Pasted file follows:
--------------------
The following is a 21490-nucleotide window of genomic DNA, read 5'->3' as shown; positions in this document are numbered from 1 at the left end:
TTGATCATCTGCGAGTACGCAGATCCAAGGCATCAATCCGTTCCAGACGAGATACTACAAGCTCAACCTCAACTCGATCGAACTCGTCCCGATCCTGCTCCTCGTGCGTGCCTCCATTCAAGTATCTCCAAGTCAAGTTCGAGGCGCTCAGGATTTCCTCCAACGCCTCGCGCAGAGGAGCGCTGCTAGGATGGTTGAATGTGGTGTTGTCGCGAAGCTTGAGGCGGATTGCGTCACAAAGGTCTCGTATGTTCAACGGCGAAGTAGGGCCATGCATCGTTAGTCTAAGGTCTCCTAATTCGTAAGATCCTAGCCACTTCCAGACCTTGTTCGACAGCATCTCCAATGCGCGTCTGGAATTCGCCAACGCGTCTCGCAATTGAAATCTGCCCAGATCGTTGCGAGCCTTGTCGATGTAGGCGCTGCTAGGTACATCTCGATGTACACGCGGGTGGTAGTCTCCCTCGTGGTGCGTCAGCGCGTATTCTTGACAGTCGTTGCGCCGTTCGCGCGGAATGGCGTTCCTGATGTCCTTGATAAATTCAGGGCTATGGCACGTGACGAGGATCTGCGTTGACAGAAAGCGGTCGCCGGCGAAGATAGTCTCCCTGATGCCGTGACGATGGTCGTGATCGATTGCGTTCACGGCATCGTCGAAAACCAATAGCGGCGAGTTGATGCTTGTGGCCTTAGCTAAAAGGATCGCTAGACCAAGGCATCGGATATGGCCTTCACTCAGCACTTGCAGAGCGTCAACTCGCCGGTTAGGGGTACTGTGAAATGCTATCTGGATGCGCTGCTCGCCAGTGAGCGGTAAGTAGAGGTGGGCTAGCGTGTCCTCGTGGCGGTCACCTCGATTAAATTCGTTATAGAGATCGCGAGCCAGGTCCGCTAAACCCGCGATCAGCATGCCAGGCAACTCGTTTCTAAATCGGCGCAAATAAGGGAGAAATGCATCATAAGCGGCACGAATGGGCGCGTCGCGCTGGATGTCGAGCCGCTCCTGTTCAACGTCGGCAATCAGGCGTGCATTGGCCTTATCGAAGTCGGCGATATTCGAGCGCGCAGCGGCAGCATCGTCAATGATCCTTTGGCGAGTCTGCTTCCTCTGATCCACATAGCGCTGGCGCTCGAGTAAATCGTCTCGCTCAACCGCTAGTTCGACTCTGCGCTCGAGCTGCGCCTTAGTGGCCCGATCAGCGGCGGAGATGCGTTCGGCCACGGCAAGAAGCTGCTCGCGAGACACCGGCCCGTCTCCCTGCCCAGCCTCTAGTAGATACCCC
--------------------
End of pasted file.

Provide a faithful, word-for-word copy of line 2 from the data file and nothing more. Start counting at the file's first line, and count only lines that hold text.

TTGATCATCTGCGAGTACGCAGATCCAAGGCATCAATCCGTTCCAGACGAGATACTACAAGCTCAACCTCAACTCGATCGAACTCGTCCCGATCCTGCTCCTCGTGCGTGCCTCCATTCAAGTATCTCCAAGTCAAGTTCGAGGCGCTCAGGATTTCCTCCAACGCCTCGCGCAGAGGAGCGCTGCTAGGATGGTTGAATGTGGTGTTGTCGCGAAGCTTGAGGCGGATTGCGTCACAAAGGTCTCGTATGTTCAACGGCGAAGTAGGGCCATGCATCGTTAGTCTAAGGTCTCCTAATTCGTAAGATCCTAGCCACTTCCAGACCTTGTTCGACAGCATCTCCAATGCGCGTCTGGAATTCGCCAACGCGTCTCGCAATTGAAATCTGCCCAGATCGTTGCGAGCCTTGTCGATGTAGGCGCTGCTAGGTACATCTCGATGTACACGCGGGTGGTAGTCTCCCTCGTGGTGCGTCAGCGCGTATTCTTGACAGTCGTTGCGCCGTTCGCGCGGAATGGCGTTCCTGATGTCCTTGATAAATTCAGGGCTATGGCACGTGACGAGGATCTGCGTTGACAGAAAGCGGTCGCCGGCGAAGATAGTCTCCCTGATGCCGTGACGATGGTCGTGATCGATTGCGTTCACGGCATCGTCGAAAACCAATAGCGGCGAGTTGATGCTTGTGGCCTTAGCTAAAAGGATCGCTAGACCAAGGCATCGGATATGGCCTTCACTCAGCACTTGCAGAGCGTCAACTCGCCGGTTAGGGGTACTGTGAAATGCTATCTGGATGCGCTGCTCGCCAGTGAGCGGTAAGTAGAGGTGGGCTAGCGTGTCCTCGTGGCGGTCACCTCGATTAAATTCGTTATAGAGATCGCGAGCCAGGTCCGCTAAACCCGCGATCAGCATGCCAGGCAACTCGTTTCTAAATCGGCGCAAATAAGGGAGAAATGCATCATAAGCGGCACGAATGGGCGCGTCGCGCTGGATGTCGAGCCGCTCCTGTTCAACGTCGGCAATCAGGCGTGCATTGGCCTTATCGAAGTCGGCGATATTCGAGCGCGCAGCGGCAGCATCGTCAATGATCCTTTGGCGAGTCTGCTTCCTCTGATCCACATAGCGCTGGCGCTCGAGTAAATCGTCTCGCTCAACCGCTAGTTCGACTCTGCGCTCGAGCTGCGCCTTAGTGGCCCGATCAGCGGCGGAGATGCGTTCGGCCACGGCAAGAAGCTGCTCGCGAGACACCGGCCCGTCTCCCTGCCCAGCCTCTAGTAGATACCCC